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Jun 23

Flowers & Fruit Of George Washington

Perhaps the symbolism of flowers and fruits had a special appeal for George Washington. He approved, and may even have selected them, as the decorative motif of the ceilings at “Kenmore,” his sister’s stately colonial home in Fredericksburg, Virginia. It was built in 1752 by Colonel Fielding Lewis for his young wife, Betty Washington. Brother George was a favorite visitor at “Kenmore.” It was always a second home to him, and his influence in its planning is clearly traced. The ceilings, which are richly ornamented in stucco, have been compared, for magnificence, with those in the Palace at Versailles, which are the handiwork of the same “Frenchman” who decorated the Mount Vernon ceilings.

A majestic circle, embraced by four semicircles, forms the ceiling of the Library at “Kenmore.” Graceful loops and swirls of intertwining flowers ornament each of these enclosures. But the designs in the four corners attract special notice. These typify the four seasons softly-fronded palms for spring, bunches of grapes for summer, delicately fashioned acorns for fall and mistletoe for winter. The ceiling of the Library at “Kenmore” displays the flower motif, with designs in the four corners typifying the four seasons. The fruit-and-flower overmantel in this friendly room is of equally fine workmanship. It is a picture in plaster, and a most effective decoration. In the center of a handsome stucco “frame” is a slender basket, below which a garland of flowers is artistically looped. In the Great Room, or Salon, the ceiling is dominated by an immense circle, adjoined by semi-circles at either end. Within the large central circle are eight smaller rings of conventional flowers, each woven around a basket of blossoms. The four corner spaces again compose an important decorative theme. Flowers and fruits spill out in abundance from a cornucopia in each, so that this is known as “the four horns of plenty” ceiling. Delicate loops and scrolls intertwine over the whole. It is in the Great Room that the famous Aesop mantel is to be seen. This was designed especially by Uncle George as a gentle warning to his eleven Lewis nieces and nephews to eschew vanity and flattery. The central theme of this allegorical mantel is the story of the fox, the crow, and the piece of cheesedaintily told in plaster figures.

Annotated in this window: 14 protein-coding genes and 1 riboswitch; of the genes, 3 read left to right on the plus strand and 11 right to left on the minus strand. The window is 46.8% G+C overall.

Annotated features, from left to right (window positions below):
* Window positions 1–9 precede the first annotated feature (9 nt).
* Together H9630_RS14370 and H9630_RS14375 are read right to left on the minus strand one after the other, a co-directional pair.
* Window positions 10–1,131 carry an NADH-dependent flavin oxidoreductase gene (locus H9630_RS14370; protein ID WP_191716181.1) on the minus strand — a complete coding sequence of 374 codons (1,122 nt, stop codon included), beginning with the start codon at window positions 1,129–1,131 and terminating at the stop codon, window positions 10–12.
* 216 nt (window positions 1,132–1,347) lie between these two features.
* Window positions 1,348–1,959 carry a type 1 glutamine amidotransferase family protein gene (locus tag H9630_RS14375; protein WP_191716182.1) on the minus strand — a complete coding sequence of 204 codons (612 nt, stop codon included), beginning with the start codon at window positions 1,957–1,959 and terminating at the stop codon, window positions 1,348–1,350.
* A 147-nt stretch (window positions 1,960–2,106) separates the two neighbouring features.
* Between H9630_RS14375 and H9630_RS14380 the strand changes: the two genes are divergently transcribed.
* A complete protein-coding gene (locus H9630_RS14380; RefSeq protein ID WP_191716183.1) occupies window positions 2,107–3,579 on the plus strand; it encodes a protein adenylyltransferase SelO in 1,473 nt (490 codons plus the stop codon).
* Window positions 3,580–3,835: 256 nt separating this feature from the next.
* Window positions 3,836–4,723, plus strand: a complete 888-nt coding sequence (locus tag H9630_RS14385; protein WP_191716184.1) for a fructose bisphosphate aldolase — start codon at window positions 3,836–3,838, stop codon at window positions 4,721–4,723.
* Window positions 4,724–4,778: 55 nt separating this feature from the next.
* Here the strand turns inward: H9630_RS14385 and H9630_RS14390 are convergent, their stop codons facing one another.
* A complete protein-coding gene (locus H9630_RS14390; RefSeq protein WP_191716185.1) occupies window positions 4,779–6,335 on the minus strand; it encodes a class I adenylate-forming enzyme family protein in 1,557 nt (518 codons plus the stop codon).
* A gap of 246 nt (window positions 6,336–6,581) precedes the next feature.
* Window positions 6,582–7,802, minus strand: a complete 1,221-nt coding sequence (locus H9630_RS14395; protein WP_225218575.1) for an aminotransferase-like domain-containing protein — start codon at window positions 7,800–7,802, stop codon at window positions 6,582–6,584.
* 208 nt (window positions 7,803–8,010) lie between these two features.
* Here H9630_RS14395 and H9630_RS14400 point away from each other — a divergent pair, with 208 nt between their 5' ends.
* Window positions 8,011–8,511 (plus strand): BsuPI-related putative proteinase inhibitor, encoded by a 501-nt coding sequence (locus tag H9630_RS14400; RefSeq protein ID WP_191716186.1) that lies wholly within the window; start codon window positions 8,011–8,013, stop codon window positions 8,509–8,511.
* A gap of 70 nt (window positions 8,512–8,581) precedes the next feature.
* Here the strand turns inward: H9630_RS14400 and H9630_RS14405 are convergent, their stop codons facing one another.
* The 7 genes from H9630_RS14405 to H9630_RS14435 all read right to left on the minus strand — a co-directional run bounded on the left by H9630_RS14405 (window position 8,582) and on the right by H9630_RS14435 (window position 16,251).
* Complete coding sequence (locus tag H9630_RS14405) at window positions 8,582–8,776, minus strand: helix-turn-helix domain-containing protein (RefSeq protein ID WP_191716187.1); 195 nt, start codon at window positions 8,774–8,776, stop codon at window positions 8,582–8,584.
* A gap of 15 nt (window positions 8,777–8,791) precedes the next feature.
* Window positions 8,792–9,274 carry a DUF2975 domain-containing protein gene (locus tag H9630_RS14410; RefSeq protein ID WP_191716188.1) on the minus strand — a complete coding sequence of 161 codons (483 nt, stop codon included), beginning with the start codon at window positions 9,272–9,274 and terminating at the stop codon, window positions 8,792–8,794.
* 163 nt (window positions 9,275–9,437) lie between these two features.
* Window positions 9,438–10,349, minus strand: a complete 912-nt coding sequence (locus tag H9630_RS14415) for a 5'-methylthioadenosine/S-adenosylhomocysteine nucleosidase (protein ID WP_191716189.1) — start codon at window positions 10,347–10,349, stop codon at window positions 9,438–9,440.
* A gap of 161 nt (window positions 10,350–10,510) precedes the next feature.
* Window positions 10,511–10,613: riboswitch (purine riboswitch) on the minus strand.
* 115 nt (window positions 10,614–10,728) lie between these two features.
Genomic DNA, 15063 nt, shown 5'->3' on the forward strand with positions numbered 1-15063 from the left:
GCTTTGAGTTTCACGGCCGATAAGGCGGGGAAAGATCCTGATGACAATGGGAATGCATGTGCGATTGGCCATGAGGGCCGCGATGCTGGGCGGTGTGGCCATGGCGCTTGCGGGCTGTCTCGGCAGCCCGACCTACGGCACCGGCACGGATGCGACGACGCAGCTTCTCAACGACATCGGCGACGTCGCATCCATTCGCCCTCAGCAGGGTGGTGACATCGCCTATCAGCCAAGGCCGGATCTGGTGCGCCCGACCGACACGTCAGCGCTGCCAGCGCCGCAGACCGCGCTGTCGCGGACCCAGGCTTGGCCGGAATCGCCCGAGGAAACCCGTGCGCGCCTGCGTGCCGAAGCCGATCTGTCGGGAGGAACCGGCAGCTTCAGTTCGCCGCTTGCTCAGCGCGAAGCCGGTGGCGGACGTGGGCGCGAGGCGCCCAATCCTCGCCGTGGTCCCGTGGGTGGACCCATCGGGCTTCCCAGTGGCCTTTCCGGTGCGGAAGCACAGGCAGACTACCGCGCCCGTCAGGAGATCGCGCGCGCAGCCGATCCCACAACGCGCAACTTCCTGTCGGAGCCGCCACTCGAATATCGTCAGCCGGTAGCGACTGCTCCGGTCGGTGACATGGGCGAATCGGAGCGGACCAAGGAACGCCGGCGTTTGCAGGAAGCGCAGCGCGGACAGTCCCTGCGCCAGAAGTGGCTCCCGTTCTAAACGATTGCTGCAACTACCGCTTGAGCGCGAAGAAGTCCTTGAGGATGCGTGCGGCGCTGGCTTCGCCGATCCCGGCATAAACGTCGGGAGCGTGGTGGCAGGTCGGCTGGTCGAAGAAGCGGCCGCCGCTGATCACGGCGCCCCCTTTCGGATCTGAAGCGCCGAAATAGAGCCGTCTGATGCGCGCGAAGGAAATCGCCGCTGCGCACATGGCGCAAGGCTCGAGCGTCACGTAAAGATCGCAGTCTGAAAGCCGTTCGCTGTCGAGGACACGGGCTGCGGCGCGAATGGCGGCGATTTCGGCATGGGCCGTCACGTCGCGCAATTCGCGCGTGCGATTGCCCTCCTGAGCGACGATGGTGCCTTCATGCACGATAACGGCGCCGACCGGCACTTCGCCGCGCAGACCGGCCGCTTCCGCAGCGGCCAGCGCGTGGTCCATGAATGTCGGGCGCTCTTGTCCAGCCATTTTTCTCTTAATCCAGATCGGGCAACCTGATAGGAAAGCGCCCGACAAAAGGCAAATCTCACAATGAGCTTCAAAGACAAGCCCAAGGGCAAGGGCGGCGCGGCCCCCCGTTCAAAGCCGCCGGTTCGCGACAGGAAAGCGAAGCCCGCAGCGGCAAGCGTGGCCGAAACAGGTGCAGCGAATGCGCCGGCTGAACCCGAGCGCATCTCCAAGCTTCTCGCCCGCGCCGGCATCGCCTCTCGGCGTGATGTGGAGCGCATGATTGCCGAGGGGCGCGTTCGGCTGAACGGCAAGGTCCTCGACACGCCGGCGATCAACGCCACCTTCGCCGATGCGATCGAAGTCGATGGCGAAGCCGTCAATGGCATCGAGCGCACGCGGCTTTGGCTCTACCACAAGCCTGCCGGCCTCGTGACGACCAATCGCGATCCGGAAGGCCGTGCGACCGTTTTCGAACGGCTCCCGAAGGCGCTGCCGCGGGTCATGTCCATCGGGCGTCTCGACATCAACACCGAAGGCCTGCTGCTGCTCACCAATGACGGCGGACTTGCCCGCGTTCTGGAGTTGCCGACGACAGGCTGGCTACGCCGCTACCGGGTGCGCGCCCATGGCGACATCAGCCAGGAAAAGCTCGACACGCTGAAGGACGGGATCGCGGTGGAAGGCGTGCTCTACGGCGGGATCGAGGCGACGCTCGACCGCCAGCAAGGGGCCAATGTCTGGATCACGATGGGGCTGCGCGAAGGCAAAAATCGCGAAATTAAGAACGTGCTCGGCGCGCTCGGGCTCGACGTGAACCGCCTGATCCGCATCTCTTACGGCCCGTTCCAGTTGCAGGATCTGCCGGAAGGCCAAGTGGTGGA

A tiny house, church and fort, symbolize the strongholds of the nation. Other significant figures are the proud, boastful swan, stripped of her feathers by her companions; the lamb that muddied the water for itself, in stirring up trouble for another; the lion set free by the mouse. This collection of fables is set in an ellipse of flowersa garland of roses, daisies and morning glorieswith a handsome square frame forming an additional enclosure. All this elaborate decoration radiates from a head of Louis XIV, set in rays to betoken the Sun God of France.

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